2. I agree – It’s incredibly inspiring to see development happening downtown. When we first purchased our home here in June, I could see all of the potential that this tiny town has to offer. Good bones, a great vision and hopefully some inspiring creativity that will help boost property values and restore some luster to what I’ve heard described as a “grimy downtown”. My family moved here from New Orleans and lived in South Seattle for the last 8 years> People were so confused when we decided to make this place our home (why do you want to live in Bummertown?) – but living walking distance to downtown, the ferry and knowing that this city has so much potential… how could you not love it. I long to see the transformation and believe me… I have seen both New Orleans and South Seattle come back from worse! Now… what about getting a preschool into one of these older buildings? Or a department store… OR A GROCERY store! I hear Kitsap Community Food Co-Op mught be moving into something soon!. FINGERS CROSSED, Bremerton 🙂

    1. A combo preschool/daycare center downtown would be awesome! Think of how much more time that would give commuter families to be together. If you get stuck in traffic, you don’t have to be late picking up the kids. I can see one with a roof-top playground and garden, sandwiched between that Co-op and a pet groomer. Oh, and did I mention how nice it would be to see a Dancing Brush or something equivalent? And why isn’t there a sporting goods store, however small, with all the foot traffic for games? Thanks for getting me going!!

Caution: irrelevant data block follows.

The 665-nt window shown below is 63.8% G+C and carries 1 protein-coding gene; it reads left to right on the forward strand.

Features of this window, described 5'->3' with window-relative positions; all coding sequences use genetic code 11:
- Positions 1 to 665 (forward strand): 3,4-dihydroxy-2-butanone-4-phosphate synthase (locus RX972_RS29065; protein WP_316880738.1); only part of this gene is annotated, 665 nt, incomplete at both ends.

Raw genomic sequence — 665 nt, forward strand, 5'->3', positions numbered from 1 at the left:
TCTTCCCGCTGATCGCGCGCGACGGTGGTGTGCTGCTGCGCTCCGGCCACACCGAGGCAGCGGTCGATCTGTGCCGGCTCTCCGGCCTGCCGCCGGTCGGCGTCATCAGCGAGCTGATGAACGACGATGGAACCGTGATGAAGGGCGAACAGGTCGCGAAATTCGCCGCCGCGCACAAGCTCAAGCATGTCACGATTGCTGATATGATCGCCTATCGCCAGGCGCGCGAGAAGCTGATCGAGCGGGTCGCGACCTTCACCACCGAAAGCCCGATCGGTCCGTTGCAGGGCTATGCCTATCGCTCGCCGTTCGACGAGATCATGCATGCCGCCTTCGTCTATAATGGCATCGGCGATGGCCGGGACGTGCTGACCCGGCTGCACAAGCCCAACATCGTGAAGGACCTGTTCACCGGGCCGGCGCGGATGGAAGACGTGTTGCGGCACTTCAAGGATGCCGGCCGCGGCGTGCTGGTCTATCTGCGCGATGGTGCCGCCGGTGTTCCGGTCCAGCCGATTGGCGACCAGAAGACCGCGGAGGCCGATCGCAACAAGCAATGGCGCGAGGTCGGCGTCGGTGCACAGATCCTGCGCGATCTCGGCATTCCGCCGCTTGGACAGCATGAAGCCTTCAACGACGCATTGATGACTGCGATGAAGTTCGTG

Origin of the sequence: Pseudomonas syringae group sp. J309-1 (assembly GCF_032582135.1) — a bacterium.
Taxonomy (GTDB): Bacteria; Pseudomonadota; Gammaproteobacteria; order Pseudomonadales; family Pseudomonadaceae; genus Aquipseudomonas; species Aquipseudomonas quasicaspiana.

3. I think a downtown grocery, marketed to appeal to a growing group of consumers looking for organic foods grown and sold in an environmentally-conscious way is exactly what Bremerton needs. And it would be much more cost-effective for the community if the Kitsap Community Food Co-Op gets the first stab at reaching this market with a prime spot downtown. Members like me are willing to contribute whatever we can to see this happen. My hope is that keeping Bremerton businesses local and community-minded would go a long way toward preventing the kind of ghost-town Bremerton almost became when the big-name non-local businesses moved out in the 80’s.